In a world where most mass produced goods are heavily automated, a small group of artisans must endure six grueling winter months away from family and friends to preserve a 2000-year-old tradition that we have come to know as saké.
I was able to follow this long painstaking process at Yoshida Brewery, a 144-year-old family-owned small brewery in northern Japan, for my feature documentary The Birth of Saké. There are so many things in this world I simply could not do and this is one of them…
Sharing small bedrooms with groups of other worker, away from family and friends for 6-7 months, waking up every morning at 4am/7days a week in the dead of winter… My producer and I was able to witness this journey on 3 separate productions seasons. We lived at the brewery full time and became very close to all of the workers. After a few drunken nights of karaoke, we became a part of their close knit family.
As American born Japanese, I have never seen this type of dedication in handcrafting a mass produced product. I even sometimes wondered if it was worth it, with so many breweries either going under because of rising costs or forced to change to a machine-fed automated process to keep up with the fast paced industry. But then I was reminded by the Toji or ‘head brewmaster’ that saké is a living thing; “You have to nurture it like a child, without proper nurturing, it cannot become saké’, he would say. These are words from someone who has been crafting sake for over 50 years…. He tells me that the key to making consistent high quality sake is intuition. Each year there are so many changing variables (rice quality, water quality, different yeast strains) that it would be impossible to come up with a automated formula. You have to adapt, trust your intuition, and depend on your workers.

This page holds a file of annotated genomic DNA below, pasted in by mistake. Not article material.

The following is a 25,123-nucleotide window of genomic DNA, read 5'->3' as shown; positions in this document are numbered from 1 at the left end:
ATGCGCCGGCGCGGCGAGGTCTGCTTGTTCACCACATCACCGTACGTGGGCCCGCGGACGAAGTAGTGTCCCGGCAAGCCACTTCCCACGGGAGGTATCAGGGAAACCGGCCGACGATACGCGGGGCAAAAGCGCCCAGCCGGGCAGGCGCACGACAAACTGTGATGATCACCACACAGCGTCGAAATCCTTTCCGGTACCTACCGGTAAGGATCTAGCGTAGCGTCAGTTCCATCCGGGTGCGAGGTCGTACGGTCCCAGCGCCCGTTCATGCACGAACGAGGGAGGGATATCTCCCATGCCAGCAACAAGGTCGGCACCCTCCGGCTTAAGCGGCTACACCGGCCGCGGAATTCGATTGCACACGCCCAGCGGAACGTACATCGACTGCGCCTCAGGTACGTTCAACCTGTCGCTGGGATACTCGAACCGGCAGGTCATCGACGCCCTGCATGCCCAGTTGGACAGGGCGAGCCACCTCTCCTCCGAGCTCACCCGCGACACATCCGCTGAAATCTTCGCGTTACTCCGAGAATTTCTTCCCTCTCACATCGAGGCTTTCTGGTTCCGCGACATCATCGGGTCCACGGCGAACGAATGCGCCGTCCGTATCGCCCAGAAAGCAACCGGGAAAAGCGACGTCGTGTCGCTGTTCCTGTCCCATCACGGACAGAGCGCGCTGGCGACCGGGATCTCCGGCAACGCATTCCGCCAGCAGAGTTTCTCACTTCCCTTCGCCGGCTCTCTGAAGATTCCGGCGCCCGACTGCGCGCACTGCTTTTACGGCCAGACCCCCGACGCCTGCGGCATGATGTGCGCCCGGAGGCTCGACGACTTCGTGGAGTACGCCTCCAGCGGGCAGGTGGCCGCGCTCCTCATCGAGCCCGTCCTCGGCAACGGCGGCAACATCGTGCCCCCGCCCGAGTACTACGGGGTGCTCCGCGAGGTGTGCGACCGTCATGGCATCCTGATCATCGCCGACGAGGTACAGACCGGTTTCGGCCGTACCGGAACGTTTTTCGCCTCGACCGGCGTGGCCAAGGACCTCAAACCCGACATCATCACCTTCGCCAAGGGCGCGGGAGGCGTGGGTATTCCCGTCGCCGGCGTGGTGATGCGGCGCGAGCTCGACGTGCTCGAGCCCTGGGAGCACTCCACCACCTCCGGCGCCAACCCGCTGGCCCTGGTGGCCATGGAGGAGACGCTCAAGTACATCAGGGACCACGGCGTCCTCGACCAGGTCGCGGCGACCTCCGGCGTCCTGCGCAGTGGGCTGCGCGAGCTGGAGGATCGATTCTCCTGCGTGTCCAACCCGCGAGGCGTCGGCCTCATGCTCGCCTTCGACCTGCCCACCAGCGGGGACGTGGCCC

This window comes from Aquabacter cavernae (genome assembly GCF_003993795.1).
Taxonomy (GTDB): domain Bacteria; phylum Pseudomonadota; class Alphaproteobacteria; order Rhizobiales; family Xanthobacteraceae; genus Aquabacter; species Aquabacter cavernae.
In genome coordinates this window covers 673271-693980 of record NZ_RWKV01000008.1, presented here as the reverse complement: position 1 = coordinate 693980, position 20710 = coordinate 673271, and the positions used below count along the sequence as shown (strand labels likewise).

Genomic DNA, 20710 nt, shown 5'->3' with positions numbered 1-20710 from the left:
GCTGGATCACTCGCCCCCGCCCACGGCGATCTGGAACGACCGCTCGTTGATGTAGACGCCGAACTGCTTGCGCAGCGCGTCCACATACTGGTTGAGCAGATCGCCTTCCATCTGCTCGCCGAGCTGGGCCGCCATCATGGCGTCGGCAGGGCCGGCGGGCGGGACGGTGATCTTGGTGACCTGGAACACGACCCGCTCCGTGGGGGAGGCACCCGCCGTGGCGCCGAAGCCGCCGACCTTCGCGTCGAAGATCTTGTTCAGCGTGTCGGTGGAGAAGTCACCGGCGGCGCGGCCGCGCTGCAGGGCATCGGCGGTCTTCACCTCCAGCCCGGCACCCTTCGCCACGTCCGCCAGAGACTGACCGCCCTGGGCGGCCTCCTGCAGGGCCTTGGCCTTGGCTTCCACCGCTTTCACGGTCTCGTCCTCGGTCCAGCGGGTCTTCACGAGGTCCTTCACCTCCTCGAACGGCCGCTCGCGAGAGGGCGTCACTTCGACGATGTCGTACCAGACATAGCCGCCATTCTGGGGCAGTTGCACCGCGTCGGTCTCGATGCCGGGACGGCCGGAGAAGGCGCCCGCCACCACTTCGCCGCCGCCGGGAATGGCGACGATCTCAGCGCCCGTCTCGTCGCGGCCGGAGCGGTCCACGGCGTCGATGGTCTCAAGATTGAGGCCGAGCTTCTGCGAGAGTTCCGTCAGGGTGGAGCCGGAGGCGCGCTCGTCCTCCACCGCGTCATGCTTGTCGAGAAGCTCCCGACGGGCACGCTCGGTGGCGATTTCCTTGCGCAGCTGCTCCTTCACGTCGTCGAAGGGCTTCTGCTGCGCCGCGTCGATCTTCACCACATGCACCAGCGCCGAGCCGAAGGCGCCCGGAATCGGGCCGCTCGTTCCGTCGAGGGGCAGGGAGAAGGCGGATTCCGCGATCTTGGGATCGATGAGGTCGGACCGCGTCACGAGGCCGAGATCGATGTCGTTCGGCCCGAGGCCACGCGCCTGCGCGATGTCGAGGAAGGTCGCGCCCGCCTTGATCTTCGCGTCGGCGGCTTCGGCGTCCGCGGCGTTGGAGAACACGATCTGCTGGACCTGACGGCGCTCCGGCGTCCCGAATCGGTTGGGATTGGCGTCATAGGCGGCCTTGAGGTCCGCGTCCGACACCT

On top of the heavy responsibility of creating and defining the taste of sake, the Toji is also responsible for his workers. Like a surrogate father he needs harmony between his workers, this can sometimes be challenging in a high stress environment of living and working in close quarter for half a year.. This is what I thought where his true leadership and years of experience really shined. He was not only nurturing the sake but his own worker and how it all depended upon each other to make this one beautiful thing.